Several possible mechanisms have been postulated to lead to exercise induced hyponatraemia.27 Some investigators have speculated that sodium chloride losses in sweat associated with net dehydration may lead to the observed hyponatraemia after PSE.28,29 However, others have indicated that the severe hyponatraemia observed after PSE is not associated with dehydration.30,31 Also, sodium losses alone are unlikely to account for the observed symptomatic hyponatraemia,27 and thus alternative mechanisms must be at play. There is strong evidence that increased dilute fluid intake and retention (in combination with sodium loss in sweat) plays a large part in the development of hyponatraemia.31–33 In fact, severe hyponatraemia is commonly associated with fluid overload.30,31 Speedy et al3 recently reported that 73% of all cases of severe hyponatraemia after the New Zealand Ironman triathlon were the result of fluid overload. Noakes et al33 observed that athletes engaged in PSE may actually overhydrate with hypotonic solutions, and this, combined with moderate sodium loss through sweat, may make them vulnerable to hyponatraemia and its associated complications. Noakes24 postulated that less competitive athletes who consistently take in water during events lasting for at least five hours may be particularly at risk of developing symptomatic hyponatraemia.
Given the potential for the development of hyponatraemia and its associated ailments after PSE, doctors should be aware of its prevention and treatment. The simplest prevention measure is to ensure that athletes manage their fluid intake during exercise so that they do not overhydrate. People who perform PSE (whether in the occupational or sport setting) should be made aware of the potentially lethal effects of ingesting fluids in excess of sweat loss. Noakes24 has postulated that a fluid intake of about 500 ml/h is appropriate for most less competitive athletes. Several factors should be considered when treating hyponatraemia. It has been estimated that athletes with symptomatic hyponatraemia are overhydrated by 2–6 litres, and therefore the administration of “uncontrolled fluid replacement” to these athletes has not been advocated.34 Several investigators advocate the slow infusion of hypertonic saline (3%), with careful monitoring of serum sodium concentrations.34,35 Clinicians dealing with hyponatraemic patients must be aware of the potentially fatal consequences of further fluid overload.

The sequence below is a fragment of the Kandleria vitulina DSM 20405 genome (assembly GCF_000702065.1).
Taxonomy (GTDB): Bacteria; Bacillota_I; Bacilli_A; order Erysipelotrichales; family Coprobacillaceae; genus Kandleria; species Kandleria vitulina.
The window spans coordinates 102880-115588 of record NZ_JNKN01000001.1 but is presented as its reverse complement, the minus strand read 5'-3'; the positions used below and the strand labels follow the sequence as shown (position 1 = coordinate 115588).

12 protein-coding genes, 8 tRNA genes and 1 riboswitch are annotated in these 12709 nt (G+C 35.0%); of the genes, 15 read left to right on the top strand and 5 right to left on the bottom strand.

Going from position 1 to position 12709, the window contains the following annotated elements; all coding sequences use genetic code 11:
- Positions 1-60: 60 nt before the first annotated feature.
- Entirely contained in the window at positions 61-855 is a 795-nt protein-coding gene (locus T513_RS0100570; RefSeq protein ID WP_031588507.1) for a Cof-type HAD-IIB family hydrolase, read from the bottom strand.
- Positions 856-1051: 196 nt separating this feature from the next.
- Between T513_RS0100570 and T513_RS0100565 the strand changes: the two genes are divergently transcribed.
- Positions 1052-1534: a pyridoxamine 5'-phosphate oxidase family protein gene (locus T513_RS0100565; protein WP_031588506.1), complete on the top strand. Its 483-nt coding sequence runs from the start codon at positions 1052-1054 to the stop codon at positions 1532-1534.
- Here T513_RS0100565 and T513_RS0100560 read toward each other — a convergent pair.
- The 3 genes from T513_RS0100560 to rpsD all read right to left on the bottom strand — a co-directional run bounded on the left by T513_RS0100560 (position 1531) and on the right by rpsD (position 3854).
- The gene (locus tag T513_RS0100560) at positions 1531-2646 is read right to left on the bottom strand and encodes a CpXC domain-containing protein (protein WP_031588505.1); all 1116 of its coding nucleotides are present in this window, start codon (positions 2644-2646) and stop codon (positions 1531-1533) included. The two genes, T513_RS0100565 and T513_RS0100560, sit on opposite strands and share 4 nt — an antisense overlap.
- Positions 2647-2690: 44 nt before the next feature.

Urea and creatinine
Athletes commonly display high resting urea concentrations,9 probably as a result of the continual stress of training.36 Urea concentrations are also generally increased after the performance of PSE9,36–39 and may remain elevated for 24–40 hours after exercise.9,36 An increase in urea concentration may be related to a reduction in renal blood flow (and glomerular filtration rate) secondary to fluid volume deficiency, increased protein catabolism, and/or bleeding into the intestine, all of which may occur after PSE.20,36,38,39
Creatinine concentration (the product of creatine breakdown from skeletal muscle) also generally increases after PSE including events such as a half Ironman triathlon,9 a short triathlon,40 an ultra-triathlon,20 a marathon,38 a 160 km run,39 and a modified triathlon (28 km canoe, 90 km cycle, and 42.2 run).41 The increase in plasma creatinine concentration is probably the result of release of creatinine from the working muscles, dehydration, and/or a reduction in renal blood flow and glomerular filtration rate.
Take home message
Doctors and athletes should be aware of the potential adverse biochemical changes, especially hyponatraemia, that may result from prolonged strenuous exercise.
The transient increase in creatinine and urea after strenuous exercise is thought to be of little clinical concern to renal function. However, some investigators have observed small, but significant, indices of renal damage after prolonged endurance exercise resulting from low blood flow to the kidney.38,42 There have also been reports of acute renal failure in some athletes after PSE.43 It still remains to be determined whether the repeated performance of prolonged endurance events leads to renal alterations that are of concern from a health point of view.
The performance of a prolonged endurance event is associated with several potential biochemical changes, of which it is important for athletes and doctors to be aware. Although the findings are not uniform, several investigators have shown that PSE may be associated with hypomagnesaemia, hypokalaemia, hyponatraemia, and/or increased concentrations of urea and creatinine. Adverse reactions, from a health point of view, resulting from these biochemical changes are rare. However, doctors and athletes should particularly be aware of the potentially life threatening effects of hyponatraemia and the appropriate treatment.